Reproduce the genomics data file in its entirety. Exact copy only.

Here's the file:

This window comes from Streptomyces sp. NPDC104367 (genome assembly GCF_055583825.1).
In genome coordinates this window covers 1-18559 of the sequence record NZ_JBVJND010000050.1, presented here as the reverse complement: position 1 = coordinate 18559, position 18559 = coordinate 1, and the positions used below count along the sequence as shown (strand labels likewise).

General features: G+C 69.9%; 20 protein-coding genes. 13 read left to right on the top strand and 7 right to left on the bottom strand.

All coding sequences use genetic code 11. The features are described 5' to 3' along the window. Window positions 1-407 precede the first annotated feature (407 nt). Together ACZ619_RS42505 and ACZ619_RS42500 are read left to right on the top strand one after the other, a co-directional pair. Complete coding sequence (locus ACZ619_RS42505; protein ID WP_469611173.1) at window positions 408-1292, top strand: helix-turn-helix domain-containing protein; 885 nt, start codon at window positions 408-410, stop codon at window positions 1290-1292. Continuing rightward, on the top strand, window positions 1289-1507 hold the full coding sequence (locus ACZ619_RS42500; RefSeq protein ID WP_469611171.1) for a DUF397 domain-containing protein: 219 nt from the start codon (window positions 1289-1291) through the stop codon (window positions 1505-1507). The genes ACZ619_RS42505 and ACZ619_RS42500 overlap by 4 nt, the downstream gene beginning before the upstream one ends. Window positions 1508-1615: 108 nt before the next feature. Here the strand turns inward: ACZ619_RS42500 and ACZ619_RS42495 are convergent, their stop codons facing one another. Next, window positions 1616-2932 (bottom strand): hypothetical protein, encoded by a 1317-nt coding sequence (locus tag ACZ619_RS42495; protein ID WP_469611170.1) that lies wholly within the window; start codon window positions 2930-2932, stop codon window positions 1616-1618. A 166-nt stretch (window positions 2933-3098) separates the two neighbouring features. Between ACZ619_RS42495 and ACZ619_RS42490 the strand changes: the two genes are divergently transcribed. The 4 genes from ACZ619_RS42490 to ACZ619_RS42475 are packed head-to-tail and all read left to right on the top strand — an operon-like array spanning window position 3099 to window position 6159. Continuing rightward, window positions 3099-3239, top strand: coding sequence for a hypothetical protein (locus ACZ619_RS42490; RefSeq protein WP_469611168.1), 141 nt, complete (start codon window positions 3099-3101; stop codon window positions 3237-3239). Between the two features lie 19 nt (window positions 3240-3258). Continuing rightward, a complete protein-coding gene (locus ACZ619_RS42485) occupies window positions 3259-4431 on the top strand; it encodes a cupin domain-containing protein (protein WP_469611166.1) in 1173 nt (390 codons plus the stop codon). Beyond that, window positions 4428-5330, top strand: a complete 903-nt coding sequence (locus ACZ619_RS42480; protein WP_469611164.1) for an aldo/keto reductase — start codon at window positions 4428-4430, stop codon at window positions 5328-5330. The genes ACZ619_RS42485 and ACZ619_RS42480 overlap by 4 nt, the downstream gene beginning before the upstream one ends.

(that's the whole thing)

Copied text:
This window comes from Streptomyces sp. NPDC104367 (genome assembly GCF_055583825.1).
In genome coordinates this window covers 1-18559 of the sequence record NZ_JBVJND010000050.1, presented here as the reverse complement: position 1 = coordinate 18559, position 18559 = coordinate 1, and the positions used below count along the sequence as shown (strand labels likewise).

General features: G+C 69.9%; 20 protein-coding genes. 13 read left to right on the top strand and 7 right to left on the bottom strand.

All coding sequences use genetic code 11. The features are described 5' to 3' along the window. Window positions 1-407 precede the first annotated feature (407 nt). Together ACZ619_RS42505 and ACZ619_RS42500 are read left to right on the top strand one after the other, a co-directional pair. Complete coding sequence (locus ACZ619_RS42505; protein ID WP_469611173.1) at window positions 408-1292, top strand: helix-turn-helix domain-containing protein; 885 nt, start codon at window positions 408-410, stop codon at window positions 1290-1292. Continuing rightward, on the top strand, window positions 1289-1507 hold the full coding sequence (locus ACZ619_RS42500; RefSeq protein ID WP_469611171.1) for a DUF397 domain-containing protein: 219 nt from the start codon (window positions 1289-1291) through the stop codon (window positions 1505-1507). The genes ACZ619_RS42505 and ACZ619_RS42500 overlap by 4 nt, the downstream gene beginning before the upstream one ends. Window positions 1508-1615: 108 nt before the next feature. Here the strand turns inward: ACZ619_RS42500 and ACZ619_RS42495 are convergent, their stop codons facing one another. Next, window positions 1616-2932 (bottom strand): hypothetical protein, encoded by a 1317-nt coding sequence (locus tag ACZ619_RS42495; protein ID WP_469611170.1) that lies wholly within the window; start codon window positions 2930-2932, stop codon window positions 1616-1618. A 166-nt stretch (window positions 2933-3098) separates the two neighbouring features. Between ACZ619_RS42495 and ACZ619_RS42490 the strand changes: the two genes are divergently transcribed. The 4 genes from ACZ619_RS42490 to ACZ619_RS42475 are packed head-to-tail and all read left to right on the top strand — an operon-like array spanning window position 3099 to window position 6159. Continuing rightward, window positions 3099-3239, top strand: coding sequence for a hypothetical protein (locus ACZ619_RS42490; RefSeq protein WP_469611168.1), 141 nt, complete (start codon window positions 3099-3101; stop codon window positions 3237-3239). Between the two features lie 19 nt (window positions 3240-3258). Continuing rightward, a complete protein-coding gene (locus ACZ619_RS42485) occupies window positions 3259-4431 on the top strand; it encodes a cupin domain-containing protein (protein WP_469611166.1) in 1173 nt (390 codons plus the stop codon). Beyond that, window positions 4428-5330, top strand: a complete 903-nt coding sequence (locus ACZ619_RS42480; protein WP_469611164.1) for an aldo/keto reductase — start codon at window positions 4428-4430, stop codon at window positions 5328-5330. The genes ACZ619_RS42485 and ACZ619_RS42480 overlap by 4 nt, the downstream gene beginning before the upstream one ends.